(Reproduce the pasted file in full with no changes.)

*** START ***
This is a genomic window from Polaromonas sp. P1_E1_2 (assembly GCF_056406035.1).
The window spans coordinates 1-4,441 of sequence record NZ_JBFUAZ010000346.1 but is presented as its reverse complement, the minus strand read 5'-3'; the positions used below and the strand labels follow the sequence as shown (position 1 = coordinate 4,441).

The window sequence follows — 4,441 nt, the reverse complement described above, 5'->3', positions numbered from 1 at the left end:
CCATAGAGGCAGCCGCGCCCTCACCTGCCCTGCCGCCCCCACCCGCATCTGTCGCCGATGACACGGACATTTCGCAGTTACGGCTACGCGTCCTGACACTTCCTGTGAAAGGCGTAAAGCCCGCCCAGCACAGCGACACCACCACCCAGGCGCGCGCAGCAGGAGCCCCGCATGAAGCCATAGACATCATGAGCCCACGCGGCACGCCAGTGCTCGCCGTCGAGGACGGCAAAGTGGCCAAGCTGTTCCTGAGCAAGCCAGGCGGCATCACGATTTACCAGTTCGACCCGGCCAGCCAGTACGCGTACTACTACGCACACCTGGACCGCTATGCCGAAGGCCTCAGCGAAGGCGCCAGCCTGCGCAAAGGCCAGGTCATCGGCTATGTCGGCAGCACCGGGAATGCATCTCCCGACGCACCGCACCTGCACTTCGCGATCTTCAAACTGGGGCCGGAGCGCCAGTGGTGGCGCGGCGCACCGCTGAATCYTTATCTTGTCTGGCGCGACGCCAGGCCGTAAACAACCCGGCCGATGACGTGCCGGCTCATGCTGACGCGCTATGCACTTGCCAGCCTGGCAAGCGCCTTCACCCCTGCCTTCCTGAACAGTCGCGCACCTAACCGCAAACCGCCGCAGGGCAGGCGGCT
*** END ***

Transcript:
This is a genomic window from Polaromonas sp. P1_E1_2 (assembly GCF_056406035.1).
The window spans coordinates 1-4,441 of sequence record NZ_JBFUAZ010000346.1 but is presented as its reverse complement, the minus strand read 5'-3'; the positions used below and the strand labels follow the sequence as shown (position 1 = coordinate 4,441).

The window sequence follows — 4,441 nt, the reverse complement described above, 5'->3', positions numbered from 1 at the left end:
CCATAGAGGCAGCCGCGCCCTCACCTGCCCTGCCGCCCCCACCCGCATCTGTCGCCGATGACACGGACATTTCGCAGTTACGGCTACGCGTCCTGACACTTCCTGTGAAAGGCGTAAAGCCCGCCCAGCACAGCGACACCACCACCCAGGCGCGCGCAGCAGGAGCCCCGCATGAAGCCATAGACATCATGAGCCCACGCGGCACGCCAGTGCTCGCCGTCGAGGACGGCAAAGTGGCCAAGCTGTTCCTGAGCAAGCCAGGCGGCATCACGATTTACCAGTTCGACCCGGCCAGCCAGTACGCGTACTACTACGCACACCTGGACCGCTATGCCGAAGGCCTCAGCGAAGGCGCCAGCCTGCGCAAAGGCCAGGTCATCGGCTATGTCGGCAGCACCGGGAATGCATCTCCCGACGCACCGCACCTGCACTTCGCGATCTTCAAACTGGGGCCGGAGCGCCAGTGGTGGCGCGGCGCACCGCTGAATCYTTATCTTGTCTGGCGCGACGCCAGGCCGTAAACAACCCGGCCGATGACGTGCCGGCTCATGCTGACGCGCTATGCACTTGCCAGCCTGGCAAGCGCCTTCACCCCTGCCTTCCTGAACAGTCGCGCACCTAACCGCAAACCGCCGCAGGGCAGGCGGCT